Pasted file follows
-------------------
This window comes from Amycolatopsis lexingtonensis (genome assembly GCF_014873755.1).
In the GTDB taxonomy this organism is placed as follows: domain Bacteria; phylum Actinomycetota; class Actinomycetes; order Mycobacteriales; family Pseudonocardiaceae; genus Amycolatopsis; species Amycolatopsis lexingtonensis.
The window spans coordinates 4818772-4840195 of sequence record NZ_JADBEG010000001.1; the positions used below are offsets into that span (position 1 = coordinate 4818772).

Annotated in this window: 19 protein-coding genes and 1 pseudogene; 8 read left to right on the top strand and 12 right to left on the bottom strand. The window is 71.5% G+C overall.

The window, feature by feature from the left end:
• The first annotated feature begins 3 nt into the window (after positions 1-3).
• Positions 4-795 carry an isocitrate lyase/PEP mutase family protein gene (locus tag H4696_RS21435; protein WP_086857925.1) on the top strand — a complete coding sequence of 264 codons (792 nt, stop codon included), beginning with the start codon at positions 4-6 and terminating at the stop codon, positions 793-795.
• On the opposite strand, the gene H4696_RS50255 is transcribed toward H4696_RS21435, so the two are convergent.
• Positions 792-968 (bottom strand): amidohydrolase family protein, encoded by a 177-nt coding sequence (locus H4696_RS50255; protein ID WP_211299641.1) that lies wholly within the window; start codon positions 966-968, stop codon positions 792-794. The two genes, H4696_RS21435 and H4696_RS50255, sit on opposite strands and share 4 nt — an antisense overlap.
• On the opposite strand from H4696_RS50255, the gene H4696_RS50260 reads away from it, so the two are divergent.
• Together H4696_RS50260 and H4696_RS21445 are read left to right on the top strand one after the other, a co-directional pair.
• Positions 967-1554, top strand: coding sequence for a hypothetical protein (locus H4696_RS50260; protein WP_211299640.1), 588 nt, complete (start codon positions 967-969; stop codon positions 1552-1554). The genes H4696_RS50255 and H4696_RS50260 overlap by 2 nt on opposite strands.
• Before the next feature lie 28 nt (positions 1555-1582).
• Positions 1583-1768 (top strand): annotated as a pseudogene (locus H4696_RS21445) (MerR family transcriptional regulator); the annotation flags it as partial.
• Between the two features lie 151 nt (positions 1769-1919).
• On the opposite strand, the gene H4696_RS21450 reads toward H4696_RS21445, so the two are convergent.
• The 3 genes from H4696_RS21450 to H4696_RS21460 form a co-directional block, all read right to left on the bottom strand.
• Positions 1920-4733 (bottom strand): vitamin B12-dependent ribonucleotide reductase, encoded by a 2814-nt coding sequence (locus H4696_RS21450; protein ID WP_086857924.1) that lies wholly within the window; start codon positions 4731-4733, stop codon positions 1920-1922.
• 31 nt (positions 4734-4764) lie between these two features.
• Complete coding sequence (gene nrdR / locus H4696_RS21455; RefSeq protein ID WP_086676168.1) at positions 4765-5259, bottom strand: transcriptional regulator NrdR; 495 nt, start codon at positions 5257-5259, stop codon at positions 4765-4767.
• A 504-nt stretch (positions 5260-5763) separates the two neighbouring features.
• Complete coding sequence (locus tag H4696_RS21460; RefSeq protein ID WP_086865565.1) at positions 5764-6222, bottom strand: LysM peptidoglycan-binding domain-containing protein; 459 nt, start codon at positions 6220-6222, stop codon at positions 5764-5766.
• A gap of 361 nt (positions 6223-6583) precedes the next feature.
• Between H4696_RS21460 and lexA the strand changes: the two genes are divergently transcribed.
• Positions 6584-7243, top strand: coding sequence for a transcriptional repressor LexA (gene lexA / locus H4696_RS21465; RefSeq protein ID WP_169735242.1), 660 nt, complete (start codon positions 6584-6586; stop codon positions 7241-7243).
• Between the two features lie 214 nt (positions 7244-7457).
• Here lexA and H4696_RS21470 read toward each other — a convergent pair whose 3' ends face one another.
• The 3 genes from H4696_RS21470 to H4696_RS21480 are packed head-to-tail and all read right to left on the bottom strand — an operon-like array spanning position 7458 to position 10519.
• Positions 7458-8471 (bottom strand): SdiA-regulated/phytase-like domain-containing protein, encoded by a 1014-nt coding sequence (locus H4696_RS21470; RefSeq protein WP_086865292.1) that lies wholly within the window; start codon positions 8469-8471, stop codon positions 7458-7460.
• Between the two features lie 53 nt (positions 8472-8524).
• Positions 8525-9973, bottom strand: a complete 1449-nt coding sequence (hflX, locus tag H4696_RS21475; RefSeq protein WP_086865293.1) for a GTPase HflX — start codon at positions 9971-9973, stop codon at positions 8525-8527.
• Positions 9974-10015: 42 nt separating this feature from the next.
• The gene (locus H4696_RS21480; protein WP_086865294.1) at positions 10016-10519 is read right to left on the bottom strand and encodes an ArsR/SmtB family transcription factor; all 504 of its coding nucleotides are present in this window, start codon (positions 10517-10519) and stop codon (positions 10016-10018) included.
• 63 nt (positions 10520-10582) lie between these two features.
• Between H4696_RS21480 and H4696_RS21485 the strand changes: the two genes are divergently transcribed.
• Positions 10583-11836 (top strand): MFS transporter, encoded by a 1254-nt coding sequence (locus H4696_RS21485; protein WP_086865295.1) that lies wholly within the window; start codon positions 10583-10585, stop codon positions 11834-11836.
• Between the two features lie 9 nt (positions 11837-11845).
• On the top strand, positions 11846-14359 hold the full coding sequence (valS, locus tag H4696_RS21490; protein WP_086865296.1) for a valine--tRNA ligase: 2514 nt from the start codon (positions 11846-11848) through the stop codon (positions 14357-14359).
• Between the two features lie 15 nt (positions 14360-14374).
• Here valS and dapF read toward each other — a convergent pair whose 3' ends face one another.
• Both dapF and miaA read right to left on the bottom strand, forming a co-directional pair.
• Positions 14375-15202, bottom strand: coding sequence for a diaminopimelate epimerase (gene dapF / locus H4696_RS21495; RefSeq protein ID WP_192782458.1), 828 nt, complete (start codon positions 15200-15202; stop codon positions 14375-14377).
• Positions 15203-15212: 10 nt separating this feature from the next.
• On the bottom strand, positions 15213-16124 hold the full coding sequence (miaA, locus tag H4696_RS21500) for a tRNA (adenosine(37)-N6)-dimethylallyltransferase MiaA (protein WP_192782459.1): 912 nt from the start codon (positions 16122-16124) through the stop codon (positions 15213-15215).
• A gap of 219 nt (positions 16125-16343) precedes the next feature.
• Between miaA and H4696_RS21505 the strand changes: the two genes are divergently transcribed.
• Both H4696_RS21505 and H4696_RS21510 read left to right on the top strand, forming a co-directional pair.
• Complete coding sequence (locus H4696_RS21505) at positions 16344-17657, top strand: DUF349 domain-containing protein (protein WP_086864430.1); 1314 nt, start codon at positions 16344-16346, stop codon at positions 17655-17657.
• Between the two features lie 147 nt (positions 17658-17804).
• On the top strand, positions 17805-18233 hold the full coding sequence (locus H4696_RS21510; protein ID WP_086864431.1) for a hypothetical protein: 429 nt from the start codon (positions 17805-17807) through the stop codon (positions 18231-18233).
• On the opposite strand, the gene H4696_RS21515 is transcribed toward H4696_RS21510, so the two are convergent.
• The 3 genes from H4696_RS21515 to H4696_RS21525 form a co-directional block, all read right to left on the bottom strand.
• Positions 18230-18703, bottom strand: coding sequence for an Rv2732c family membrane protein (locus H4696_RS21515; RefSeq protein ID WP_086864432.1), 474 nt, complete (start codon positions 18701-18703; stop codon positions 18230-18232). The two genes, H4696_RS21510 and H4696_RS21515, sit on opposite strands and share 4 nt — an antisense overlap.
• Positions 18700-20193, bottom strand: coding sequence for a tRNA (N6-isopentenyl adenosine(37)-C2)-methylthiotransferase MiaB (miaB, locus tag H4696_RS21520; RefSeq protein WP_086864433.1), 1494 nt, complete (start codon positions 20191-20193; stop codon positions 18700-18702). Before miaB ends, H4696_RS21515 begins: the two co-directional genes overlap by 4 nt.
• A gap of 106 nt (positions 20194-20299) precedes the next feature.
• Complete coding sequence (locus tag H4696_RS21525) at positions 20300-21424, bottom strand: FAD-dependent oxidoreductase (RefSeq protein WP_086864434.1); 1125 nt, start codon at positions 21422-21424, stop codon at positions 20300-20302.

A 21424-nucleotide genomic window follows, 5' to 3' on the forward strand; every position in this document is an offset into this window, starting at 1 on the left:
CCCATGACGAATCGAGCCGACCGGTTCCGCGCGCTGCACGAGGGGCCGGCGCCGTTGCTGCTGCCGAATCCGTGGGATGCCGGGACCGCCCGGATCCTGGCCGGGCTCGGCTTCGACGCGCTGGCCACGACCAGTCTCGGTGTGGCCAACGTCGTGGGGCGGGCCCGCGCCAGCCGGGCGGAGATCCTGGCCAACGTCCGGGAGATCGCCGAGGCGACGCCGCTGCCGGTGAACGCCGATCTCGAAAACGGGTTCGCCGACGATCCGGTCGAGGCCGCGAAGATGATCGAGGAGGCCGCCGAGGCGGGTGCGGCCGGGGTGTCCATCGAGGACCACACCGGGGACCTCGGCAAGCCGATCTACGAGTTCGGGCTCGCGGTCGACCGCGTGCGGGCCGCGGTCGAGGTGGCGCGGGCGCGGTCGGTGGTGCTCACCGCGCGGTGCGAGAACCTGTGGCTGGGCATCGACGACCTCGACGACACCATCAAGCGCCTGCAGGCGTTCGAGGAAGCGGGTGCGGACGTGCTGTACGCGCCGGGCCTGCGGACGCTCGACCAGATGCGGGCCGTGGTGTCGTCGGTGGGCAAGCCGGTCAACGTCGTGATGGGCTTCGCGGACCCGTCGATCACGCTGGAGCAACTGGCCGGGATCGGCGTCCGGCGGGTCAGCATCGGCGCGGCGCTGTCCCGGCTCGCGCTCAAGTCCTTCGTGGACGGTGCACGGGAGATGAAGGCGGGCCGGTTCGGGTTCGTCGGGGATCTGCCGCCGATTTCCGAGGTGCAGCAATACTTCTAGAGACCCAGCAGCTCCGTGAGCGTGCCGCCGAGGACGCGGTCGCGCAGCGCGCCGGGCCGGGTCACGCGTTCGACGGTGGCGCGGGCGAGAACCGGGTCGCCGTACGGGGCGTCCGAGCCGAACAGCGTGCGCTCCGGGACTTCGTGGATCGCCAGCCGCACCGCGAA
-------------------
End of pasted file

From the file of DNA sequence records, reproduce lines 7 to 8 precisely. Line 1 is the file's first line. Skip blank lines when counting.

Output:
• Positions 4-795 carry an isocitrate lyase/PEP mutase family protein gene (locus tag H4696_RS21435; protein WP_086857925.1) on the top strand — a complete coding sequence of 264 codons (792 nt, stop codon included), beginning with the start codon at positions 4-6 and terminating at the stop codon, positions 793-795.
• On the opposite strand, the gene H4696_RS50255 is transcribed toward H4696_RS21435, so the two are convergent.